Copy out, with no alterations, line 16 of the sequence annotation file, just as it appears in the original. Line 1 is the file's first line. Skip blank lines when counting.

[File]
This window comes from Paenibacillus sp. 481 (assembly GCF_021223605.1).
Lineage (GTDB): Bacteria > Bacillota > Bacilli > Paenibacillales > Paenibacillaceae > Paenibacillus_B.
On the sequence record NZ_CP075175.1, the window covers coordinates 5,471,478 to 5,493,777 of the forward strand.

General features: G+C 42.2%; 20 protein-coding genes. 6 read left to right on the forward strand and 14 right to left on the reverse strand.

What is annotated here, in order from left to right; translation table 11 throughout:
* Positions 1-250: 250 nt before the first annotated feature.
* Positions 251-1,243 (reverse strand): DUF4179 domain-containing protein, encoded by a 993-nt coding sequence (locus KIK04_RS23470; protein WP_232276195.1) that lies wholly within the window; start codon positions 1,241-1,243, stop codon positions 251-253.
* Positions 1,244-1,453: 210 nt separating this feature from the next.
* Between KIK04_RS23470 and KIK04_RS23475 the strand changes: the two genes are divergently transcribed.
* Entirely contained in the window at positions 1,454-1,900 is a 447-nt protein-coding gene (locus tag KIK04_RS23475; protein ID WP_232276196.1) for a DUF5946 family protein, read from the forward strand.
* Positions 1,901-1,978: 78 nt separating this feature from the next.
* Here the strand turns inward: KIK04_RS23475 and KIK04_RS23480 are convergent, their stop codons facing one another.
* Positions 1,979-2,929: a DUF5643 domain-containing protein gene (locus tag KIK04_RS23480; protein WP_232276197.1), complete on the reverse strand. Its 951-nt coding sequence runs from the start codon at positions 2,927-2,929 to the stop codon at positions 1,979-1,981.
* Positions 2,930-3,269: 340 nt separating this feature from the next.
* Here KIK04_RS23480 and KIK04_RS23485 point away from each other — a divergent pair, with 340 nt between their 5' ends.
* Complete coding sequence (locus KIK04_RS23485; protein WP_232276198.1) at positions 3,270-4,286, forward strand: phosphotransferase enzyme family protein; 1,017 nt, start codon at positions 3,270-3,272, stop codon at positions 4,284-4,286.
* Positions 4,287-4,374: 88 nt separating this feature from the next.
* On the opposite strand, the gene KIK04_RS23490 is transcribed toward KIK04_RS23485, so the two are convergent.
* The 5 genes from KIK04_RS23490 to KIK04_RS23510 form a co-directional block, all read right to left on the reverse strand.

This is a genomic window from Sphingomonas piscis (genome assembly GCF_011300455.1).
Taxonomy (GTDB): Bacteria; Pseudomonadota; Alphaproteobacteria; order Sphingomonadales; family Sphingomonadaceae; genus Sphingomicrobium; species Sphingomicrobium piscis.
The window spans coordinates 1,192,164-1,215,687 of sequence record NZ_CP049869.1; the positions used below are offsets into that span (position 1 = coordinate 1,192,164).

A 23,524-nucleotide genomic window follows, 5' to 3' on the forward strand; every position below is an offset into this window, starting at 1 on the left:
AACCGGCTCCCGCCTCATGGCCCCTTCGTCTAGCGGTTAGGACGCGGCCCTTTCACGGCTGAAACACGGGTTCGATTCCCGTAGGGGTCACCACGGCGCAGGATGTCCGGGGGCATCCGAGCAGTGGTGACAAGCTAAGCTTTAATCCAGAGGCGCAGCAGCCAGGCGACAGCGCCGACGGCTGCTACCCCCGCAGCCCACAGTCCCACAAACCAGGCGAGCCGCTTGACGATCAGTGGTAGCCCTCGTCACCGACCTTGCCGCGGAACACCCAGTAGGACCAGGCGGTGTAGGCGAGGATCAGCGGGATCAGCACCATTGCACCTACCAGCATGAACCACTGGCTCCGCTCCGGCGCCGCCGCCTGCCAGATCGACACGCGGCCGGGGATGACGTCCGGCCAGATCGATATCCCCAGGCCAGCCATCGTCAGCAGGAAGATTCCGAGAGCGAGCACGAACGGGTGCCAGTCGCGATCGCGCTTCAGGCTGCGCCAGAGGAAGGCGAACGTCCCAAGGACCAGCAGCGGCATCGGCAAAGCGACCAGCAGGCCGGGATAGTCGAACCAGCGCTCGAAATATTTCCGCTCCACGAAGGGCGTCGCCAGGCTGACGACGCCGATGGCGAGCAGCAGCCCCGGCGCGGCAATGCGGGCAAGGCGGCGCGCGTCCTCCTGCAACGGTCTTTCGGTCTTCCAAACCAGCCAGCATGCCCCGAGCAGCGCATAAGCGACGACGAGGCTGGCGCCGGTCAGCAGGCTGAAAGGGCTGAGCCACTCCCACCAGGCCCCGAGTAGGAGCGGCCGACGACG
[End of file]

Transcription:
* Complete coding sequence (locus KIK04_RS23485; protein WP_232276198.1) at positions 3,270-4,286, forward strand: phosphotransferase enzyme family protein; 1,017 nt, start codon at positions 3,270-3,272, stop codon at positions 4,284-4,286.